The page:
The 400 young leaders currently in the ALA system (on campus and at colleges around the world) , hailing from 43 African countries, are truly amazing examples of what the continent’s youth can do with the right mindset, experiences, and skills. They represent the extent of what could be achieved if all young Africans were given access to high-quality entrepreneurial education and practical opportunities to apply their ideas, ambitions, and talents to real-world opportunities and challenges.
To create a supply of jobs for Africa’s youth and a wave of empowered young people to fill them, coordinated investments are needed in each part of the educational pipeline, from early childhood through to the entry-level labor market. Indeed, success requires the coalescing of today’s fragmented landscape of youth development programs into a harmonized network of interventions that weave together households, communities, schools, and companies in service of Africa’s youth.
The Harambee Youth Employment Accelerator in South Africa is another promising example of how corporations and nonprofits, working together, can provide high-potential young people with the experiences they need to be successful in the marketplace. Harambee works with its South African corporate partners, including Hollard Insurance (one of the largest insurance companies in South Africa), and Nando’s (a large chain of fast-food restaurants), to prepare and place first-time workers in entry-level jobs. Recruited through a text-message-based application system, Harambee participants take part in a three-month bridging program that teaches them functional, technical, and interpersonal skills. Using reality-based simulations, Harambee students learn how to interact in the workplace, manage conflict, and deal with failure—all assets proven to increase the success of new employees. Through its partners, Harambee is filling more than 3,000 jobs across South Africa with its graduates—all young people below the age of 25—validating an exciting new human capital model that has the potential to scale and benefit thousands more youth across Africa.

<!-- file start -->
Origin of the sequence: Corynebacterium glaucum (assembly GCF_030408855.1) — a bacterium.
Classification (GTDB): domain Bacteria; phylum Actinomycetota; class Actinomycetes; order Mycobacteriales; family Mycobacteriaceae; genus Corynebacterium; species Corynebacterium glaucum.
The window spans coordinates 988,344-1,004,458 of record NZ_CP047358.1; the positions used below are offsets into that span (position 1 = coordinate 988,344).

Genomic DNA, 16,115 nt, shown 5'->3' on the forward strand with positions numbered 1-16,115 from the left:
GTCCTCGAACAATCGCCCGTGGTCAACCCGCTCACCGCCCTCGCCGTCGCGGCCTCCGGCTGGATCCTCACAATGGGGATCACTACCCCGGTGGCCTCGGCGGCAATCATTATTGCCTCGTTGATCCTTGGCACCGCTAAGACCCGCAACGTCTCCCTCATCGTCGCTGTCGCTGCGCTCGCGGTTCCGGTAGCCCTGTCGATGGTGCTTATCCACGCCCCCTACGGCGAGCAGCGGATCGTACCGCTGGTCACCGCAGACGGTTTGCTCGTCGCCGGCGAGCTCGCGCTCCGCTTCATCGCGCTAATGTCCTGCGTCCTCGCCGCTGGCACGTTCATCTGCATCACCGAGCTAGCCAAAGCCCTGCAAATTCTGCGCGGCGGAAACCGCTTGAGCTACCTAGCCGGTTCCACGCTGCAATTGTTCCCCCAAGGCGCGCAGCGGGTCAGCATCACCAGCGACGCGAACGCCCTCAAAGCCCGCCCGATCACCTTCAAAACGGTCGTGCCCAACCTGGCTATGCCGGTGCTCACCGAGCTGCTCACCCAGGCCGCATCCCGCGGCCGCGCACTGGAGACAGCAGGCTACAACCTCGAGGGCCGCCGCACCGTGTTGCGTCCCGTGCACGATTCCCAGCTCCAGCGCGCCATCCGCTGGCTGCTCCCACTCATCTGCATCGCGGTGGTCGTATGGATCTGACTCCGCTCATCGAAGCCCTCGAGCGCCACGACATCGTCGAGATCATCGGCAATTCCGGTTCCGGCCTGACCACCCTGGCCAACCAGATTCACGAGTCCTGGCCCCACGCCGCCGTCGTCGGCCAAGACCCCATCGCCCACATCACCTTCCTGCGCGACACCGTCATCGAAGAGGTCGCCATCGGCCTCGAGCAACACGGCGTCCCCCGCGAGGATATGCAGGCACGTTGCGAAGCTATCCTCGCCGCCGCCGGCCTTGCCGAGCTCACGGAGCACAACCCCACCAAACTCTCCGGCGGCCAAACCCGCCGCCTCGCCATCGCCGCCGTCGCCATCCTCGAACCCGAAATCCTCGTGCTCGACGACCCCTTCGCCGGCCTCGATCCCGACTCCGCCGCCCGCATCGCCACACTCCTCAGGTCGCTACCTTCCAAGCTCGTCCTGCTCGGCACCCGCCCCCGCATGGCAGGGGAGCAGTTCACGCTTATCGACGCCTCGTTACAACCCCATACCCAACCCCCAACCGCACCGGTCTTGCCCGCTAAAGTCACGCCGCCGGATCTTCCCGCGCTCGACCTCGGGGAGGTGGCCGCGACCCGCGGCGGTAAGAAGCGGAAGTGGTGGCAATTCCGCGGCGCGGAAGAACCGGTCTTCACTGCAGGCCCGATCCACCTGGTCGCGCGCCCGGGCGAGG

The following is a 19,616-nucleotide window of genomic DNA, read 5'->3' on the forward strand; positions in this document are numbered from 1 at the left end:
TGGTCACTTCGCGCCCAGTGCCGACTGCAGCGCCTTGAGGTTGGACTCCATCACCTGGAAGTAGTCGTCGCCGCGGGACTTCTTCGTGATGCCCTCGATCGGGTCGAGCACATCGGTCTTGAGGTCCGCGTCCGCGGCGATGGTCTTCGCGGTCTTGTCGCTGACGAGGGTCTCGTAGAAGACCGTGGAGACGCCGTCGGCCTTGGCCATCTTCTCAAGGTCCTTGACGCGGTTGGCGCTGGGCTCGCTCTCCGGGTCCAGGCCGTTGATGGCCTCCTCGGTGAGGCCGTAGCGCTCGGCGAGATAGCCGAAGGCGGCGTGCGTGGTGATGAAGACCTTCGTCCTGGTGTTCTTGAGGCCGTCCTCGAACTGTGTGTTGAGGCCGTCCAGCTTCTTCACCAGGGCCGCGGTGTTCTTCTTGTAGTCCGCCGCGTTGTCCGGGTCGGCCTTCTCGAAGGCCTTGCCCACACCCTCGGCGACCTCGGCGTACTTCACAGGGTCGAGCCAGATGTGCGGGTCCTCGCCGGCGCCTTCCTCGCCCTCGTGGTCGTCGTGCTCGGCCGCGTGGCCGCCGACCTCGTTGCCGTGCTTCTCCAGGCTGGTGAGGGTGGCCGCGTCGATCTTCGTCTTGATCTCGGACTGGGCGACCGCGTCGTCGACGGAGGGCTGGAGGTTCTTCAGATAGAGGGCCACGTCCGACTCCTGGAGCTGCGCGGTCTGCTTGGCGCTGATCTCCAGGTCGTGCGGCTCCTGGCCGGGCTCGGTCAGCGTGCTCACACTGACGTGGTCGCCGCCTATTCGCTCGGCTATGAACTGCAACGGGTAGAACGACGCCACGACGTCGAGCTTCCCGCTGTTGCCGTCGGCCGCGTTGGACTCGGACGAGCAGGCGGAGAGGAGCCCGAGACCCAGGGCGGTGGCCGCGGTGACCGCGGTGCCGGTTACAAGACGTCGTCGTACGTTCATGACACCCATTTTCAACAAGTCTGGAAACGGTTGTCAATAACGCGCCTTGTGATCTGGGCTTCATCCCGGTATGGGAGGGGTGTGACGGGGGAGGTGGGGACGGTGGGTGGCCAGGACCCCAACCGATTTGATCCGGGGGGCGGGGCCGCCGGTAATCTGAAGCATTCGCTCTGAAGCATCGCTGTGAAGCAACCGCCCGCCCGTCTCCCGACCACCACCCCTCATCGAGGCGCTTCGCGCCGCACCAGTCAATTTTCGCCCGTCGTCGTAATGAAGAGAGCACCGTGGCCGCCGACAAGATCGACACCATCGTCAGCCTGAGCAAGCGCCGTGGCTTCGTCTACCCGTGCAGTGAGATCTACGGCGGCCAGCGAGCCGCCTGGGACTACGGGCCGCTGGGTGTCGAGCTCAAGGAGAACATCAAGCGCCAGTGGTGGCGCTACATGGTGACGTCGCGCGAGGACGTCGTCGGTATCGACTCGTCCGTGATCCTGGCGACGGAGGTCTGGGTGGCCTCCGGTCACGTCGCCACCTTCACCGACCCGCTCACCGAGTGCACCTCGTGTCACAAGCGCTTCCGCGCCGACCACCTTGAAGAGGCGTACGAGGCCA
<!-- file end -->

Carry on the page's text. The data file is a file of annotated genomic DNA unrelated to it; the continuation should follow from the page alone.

It is no coincidence that Harambee is the Swahili word for “all together.” To decisively reorient Africa toward increasing success, equity, and stability, we must fully empower the continent’s greatest untapped resource: its youth. Providing access to entrepreneurial opportunities and experiences will ensure that all young people have the opportunity to develop their talent and realize their dreams.
Africa may be known as the continent of gold, oil, manganese, and diamonds, but our true wealth lies in our people, especially our young people. Only by unlocking the potential of this treasure—by giving them a chance to work or to create their own jobs—will we finally achieve the prosperity that our minerals have so far failed to bring to our continent.